A look into one of our most automatic gestures

We have come upon yet another Eastertide, and the fonts of all churches are filled again with newly blessed holy water from the Easter Vigil, that sacred substance we encounter at every entrance. But with every sign of the cross we make with it dipped on our fingers, we posit the question: why holy water? What exactly are its origins, what is its purpose, and why do we use it so often, almost without thinking?

There are a plethora of answers, but we must accredit ancient Judaism for providing a foundation for the Church’s use of holy water. Water, as a symbol of physical and spiritual purification, was used extensively in the Jewish priesthood. Priests would wash their hands and feet before entering the sanctuary so as to be ritually pure and ready to offer sacrifice. Eventually all Jews participated in this rite of ablution by cleansing themselves before offering prayer or sacrifice. This practice soon spread to early Christian churches, who began to offer pools or basins for cleansing, not unlike the laver, or “molten sea,” used for ablution at the Temple of Jerusalem.

But of course, given the early use in Christian churches, the act of cleansing and blessing oneself with holy water took on a particularly Christian nature with the belief that it is a symbol of divine life, wisdom, and grace. Christ’s command to the blind man to “‘Go, wash in the pool of Siloam’ (which means Sent),” as well as Christ’s self-reference as the living water in His discourse with the woman at the well also reveals that water is a purifying and life-giving substance. These stories, in conjunction with the accounts of Christ’s baptism in the Jordan, mean also that water is used in order for us to join ourselves to Christ in one baptism for the remission of our sins.

The earliest definitive records of the use of holy water in the early Church come from the early fourth century, although there is evidence that it was used as early as the Apostolic Era. Saint Ambrose mentions its use in the fourth century, and the Apostolic Constitutions (c. 400) imply the growing use of holy water as well, attributing the precept of its usage to St. Matthew. Eusebius notes that by the early 4th century holy water pools and fonts began to be blessed and consecrated with the sign of the cross, and holy water fonts began to appear in front of churches in Palestine in the mid-300s. Some of the earliest texts proscribing blessings for holy water include the Sacramentary of Serapion of Thmius, which invokes the name of Christ in the blessing: “we invoke upon this water and this oil the Name of Him Who suffered, Who was crucified, Who arose from the dead, and Who sits at the right of the Uncreated.” Perhaps the earliest Latin liturgical text proscribing rubrics for blessing come in the 6th century in the Liber Pontificalis, which prescribes the use of holy salt in the blessing of holy water to recall the necessity of Christians to be salt of the earth.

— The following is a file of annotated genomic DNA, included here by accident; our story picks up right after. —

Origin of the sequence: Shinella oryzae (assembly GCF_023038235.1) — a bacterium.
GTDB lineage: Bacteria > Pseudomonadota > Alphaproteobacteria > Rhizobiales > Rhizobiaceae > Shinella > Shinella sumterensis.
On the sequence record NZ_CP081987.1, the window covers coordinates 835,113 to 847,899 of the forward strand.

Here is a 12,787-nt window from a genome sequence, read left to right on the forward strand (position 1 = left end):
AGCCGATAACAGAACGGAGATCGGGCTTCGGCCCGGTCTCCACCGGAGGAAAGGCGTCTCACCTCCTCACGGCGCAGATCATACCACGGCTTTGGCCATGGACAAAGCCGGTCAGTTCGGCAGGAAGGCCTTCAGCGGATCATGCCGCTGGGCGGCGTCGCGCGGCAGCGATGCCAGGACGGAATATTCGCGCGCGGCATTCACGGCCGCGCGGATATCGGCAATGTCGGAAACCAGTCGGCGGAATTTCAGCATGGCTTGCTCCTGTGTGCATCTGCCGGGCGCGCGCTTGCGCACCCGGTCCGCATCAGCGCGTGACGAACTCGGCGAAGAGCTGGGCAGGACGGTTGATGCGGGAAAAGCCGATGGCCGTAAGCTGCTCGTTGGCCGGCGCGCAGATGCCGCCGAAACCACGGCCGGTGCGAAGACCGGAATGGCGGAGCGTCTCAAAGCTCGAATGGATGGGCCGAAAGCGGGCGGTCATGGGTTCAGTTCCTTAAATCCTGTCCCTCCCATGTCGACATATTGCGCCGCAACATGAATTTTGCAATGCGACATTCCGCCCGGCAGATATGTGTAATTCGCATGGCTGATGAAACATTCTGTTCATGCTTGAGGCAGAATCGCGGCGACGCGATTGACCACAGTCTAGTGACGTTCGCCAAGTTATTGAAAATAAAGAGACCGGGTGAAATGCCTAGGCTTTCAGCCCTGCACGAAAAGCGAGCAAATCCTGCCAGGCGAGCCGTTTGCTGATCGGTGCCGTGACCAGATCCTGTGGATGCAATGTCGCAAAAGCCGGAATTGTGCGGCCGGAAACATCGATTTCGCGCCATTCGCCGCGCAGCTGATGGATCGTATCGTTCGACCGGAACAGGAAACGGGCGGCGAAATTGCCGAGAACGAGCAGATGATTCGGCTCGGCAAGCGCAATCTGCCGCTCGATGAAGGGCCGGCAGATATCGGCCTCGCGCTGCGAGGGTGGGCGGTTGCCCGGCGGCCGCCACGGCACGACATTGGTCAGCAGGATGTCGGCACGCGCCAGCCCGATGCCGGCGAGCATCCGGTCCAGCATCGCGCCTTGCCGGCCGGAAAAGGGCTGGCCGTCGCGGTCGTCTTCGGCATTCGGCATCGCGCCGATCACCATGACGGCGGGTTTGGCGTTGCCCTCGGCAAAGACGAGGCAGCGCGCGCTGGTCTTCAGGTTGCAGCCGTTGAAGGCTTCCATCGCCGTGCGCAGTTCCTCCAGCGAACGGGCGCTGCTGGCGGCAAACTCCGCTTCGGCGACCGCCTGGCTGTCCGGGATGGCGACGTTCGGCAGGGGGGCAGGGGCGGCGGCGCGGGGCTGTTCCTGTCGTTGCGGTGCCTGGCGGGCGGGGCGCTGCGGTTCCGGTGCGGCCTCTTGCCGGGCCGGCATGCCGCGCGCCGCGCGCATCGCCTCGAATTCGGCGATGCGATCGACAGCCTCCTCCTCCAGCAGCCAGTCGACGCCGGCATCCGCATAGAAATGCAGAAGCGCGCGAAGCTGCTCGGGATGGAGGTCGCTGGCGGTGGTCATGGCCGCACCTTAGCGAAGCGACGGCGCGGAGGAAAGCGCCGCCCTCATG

Holy water became even more important following the patristic period. In the ninth century, Pope Leo IV ordered priests to bless holy water every Sunday. At the same time, he established the sprinkling rite, known today as the Asperges, and incorporated it into Sunday Mass. Additionally, medieval sacramentaries prescribed different types of holy water to be used for various purposes, including baptismal fonts, sprinkling, holy water fonts, and “Gregorian” water, so called for Pope Gregory the Great, which was used in the consecration of churches.

Given the importance of holy water in liturgical functions, speculation has arisen as to its place in the sacramental framework. The Church maintains that holy water functions as a sacramental rather than a sacrament; it is used in the sacrament of Baptism, but according to the Catholic faith, we receive only “one baptism for the forgiveness of sins.” Usage of holy water is thus not a subsequent baptism, but it is used to bless, to exorcise, to protect from sin, and to grant forgiveness of venial sins. It maintains an important place in Church life in that it is the gift of grace of the eternal wellspring of the love of Christ. Given its spiritually rejuvenative effects, and its reminder of the one baptism received for our regeneration in the life of Christ, we enter the Temple ready to offer prayer and sacrifice, in these days especially when we celebrate His Resurrection.
This article was brought to you by the Theology Club’s Zossima Project: Making prayer an education. For a complete works cited, please email zossimaprojectnd@gmail.com. Thank you for your readership.